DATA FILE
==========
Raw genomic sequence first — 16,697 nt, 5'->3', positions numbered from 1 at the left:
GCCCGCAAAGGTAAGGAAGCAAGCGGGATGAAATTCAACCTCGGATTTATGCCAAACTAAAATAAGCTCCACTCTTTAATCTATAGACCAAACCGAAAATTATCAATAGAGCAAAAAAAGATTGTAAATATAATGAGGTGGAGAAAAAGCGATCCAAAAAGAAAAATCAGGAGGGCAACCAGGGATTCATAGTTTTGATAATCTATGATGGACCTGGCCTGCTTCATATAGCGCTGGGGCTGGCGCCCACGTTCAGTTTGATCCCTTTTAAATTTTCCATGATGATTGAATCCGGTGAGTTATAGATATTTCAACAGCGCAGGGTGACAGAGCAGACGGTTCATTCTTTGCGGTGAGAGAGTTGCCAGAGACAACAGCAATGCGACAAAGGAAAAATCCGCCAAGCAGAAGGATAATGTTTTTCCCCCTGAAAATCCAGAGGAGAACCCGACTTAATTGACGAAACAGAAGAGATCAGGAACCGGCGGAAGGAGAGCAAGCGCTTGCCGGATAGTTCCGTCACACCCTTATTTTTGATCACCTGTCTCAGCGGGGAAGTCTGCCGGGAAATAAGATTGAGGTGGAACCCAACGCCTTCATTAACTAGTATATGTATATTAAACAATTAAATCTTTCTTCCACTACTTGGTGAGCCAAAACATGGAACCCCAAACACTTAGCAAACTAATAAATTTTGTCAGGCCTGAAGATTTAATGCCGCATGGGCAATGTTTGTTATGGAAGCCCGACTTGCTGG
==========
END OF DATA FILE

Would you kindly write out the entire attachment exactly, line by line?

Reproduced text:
Raw genomic sequence first — 16,697 nt, 5'->3', positions numbered from 1 at the left:
GCCCGCAAAGGTAAGGAAGCAAGCGGGATGAAATTCAACCTCGGATTTATGCCAAACTAAAATAAGCTCCACTCTTTAATCTATAGACCAAACCGAAAATTATCAATAGAGCAAAAAAAGATTGTAAATATAATGAGGTGGAGAAAAAGCGATCCAAAAAGAAAAATCAGGAGGGCAACCAGGGATTCATAGTTTTGATAATCTATGATGGACCTGGCCTGCTTCATATAGCGCTGGGGCTGGCGCCCACGTTCAGTTTGATCCCTTTTAAATTTTCCATGATGATTGAATCCGGTGAGTTATAGATATTTCAACAGCGCAGGGTGACAGAGCAGACGGTTCATTCTTTGCGGTGAGAGAGTTGCCAGAGACAACAGCAATGCGACAAAGGAAAAATCCGCCAAGCAGAAGGATAATGTTTTTCCCCCTGAAAATCCAGAGGAGAACCCGACTTAATTGACGAAACAGAAGAGATCAGGAACCGGCGGAAGGAGAGCAAGCGCTTGCCGGATAGTTCCGTCACACCCTTATTTTTGATCACCTGTCTCAGCGGGGAAGTCTGCCGGGAAATAAGATTGAGGTGGAACCCAACGCCTTCATTAACTAGTATATGTATATTAAACAATTAAATCTTTCTTCCACTACTTGGTGAGCCAAAACATGGAACCCCAAACACTTAGCAAACTAATAAATTTTGTCAGGCCTGAAGATTTAATGCCGCATGGGCAATGTTTGTTATGGAAGCCCGACTTGCTGG